"Être en train de": Process and Progress

Être en train de is a handy French expression that describes an event in progress. It's always followed by an infinitive and is often translated as "to be in the process of" or "to be in the middle of":


Donc, je suis en deuxième année là;

So, I'm in my second year now;

je suis en train de... achever ma formation.

I'm in the process of... completing my training.

Caption 25, 4 Mains pour 1 Piano - Médaillon de Homard

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je suis en train de régler les meules pour que

Here I am in the middle of setting the millstones so that

le grain soit correctement écrasé.

the grain is crushed correctly.

Caption 4, Télé Lyon Métropole - Chaillé-les-Marais : Une biscuiterie 100 % familiale

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But just as often, être en train de can simply be translated with the present progressive tense ("to be doing," "to be making," etc.):


Donc, en ce moment, on est en train de faire des truffes cacao.

So, right now, we're making cocoa truffles.

Caption 7, Canadian Chocolate Seller - Chocolats

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In French, there is no difference between the present tense and the present progressive tense: on fait can mean both "we make" and "we are making." So the above example could also be written:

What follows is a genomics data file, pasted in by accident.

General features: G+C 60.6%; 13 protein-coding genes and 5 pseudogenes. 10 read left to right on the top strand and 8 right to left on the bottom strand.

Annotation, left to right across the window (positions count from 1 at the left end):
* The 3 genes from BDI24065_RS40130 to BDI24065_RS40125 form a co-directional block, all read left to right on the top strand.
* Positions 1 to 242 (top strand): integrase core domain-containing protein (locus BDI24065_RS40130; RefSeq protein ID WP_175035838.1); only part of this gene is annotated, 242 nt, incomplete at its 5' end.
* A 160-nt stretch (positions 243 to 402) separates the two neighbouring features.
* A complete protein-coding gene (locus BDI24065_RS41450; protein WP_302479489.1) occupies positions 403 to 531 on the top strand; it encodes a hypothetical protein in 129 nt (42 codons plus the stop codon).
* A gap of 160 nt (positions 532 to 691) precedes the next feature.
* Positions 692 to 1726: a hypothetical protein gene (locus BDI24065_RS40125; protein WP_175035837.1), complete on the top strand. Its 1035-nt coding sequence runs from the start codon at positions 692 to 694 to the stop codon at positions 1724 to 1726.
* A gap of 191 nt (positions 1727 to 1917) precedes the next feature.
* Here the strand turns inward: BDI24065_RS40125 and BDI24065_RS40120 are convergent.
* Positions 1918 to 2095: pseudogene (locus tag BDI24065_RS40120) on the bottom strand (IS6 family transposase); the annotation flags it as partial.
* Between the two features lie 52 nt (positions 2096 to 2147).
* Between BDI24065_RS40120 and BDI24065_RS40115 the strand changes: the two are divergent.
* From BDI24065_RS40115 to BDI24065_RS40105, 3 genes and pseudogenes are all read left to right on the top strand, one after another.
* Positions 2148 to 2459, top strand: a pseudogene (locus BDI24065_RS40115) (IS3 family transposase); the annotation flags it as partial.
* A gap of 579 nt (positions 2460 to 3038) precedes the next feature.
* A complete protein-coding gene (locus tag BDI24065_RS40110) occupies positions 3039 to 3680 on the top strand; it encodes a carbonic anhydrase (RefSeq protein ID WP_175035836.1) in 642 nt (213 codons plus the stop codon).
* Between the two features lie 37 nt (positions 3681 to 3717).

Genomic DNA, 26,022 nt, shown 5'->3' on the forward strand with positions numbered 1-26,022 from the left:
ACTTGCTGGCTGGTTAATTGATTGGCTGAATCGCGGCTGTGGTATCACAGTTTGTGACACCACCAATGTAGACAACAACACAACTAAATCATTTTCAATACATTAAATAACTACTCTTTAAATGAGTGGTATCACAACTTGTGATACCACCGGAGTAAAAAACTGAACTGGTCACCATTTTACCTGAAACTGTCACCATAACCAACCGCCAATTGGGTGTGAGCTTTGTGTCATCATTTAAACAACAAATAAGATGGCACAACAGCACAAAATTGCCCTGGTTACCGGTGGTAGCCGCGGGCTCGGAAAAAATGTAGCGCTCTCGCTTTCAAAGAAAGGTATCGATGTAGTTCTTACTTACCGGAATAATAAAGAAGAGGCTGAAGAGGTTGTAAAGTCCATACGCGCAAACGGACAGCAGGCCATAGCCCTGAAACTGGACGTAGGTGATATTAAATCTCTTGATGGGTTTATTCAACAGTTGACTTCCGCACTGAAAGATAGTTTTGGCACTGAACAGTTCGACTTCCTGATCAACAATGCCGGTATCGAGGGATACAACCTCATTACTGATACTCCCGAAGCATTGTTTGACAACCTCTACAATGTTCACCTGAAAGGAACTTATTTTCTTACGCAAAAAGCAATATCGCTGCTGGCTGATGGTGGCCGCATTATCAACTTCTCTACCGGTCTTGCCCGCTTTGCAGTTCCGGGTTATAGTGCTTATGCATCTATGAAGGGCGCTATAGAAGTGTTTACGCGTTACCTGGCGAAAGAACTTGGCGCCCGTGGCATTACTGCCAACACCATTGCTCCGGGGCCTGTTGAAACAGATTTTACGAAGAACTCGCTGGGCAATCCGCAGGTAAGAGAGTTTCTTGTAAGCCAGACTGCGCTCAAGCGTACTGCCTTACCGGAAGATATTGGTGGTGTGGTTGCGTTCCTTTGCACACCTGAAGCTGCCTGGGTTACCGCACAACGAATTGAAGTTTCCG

Donc, en ce moment, on fait des truffes cacao.
So, right now, we're making cocoa truffles. 


Être en train de emphasizes the fact that the activity is currently in progress (further emphasized above by en ce moment). In fact, "currently" is another possible translation of être en train de: suis en train de travailler avec celui qui a fait 'Pulp Fiction',

...I'm currently working with the person who made 'Pulp Fiction,'

Caption 9, Melissa Mars - From Paris with Love

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You can also use être en train de to describe a continuing event in the past. In this case, it's synonymous with the imperfect tense: 


Quand j'ai fait cette photo, la baleine était en train de dormir.

When I took this picture, the whale was sleeping.

Caption 25, Le Journal - Sillonner & photographier les océans

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Quand j'ai fait cette photo, la baleine dormait.
When I took this picture, the whale was sleeping.


Here again, être en train de stresses the continuousness of the action: the whale was "in the process of" sleeping when the speaker took the picture. 


Être en cours de has the same meaning and function as être en train de, except it's usually followed by a noun instead of an infinitive:


Un immense chantier est en cours d'achèvement.

A huge construction project is being completed.

Caption 25, Voyage dans Paris - Cour de l'Industrie

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A final note: Make sure not to confuse en train with entrain, a noun meaning "enthusiasm" or "liveliness." Nous espérons que vous êtes en train d'étudier le français avec entrain! (We hope you're in the process of studying French with enthusiasm!)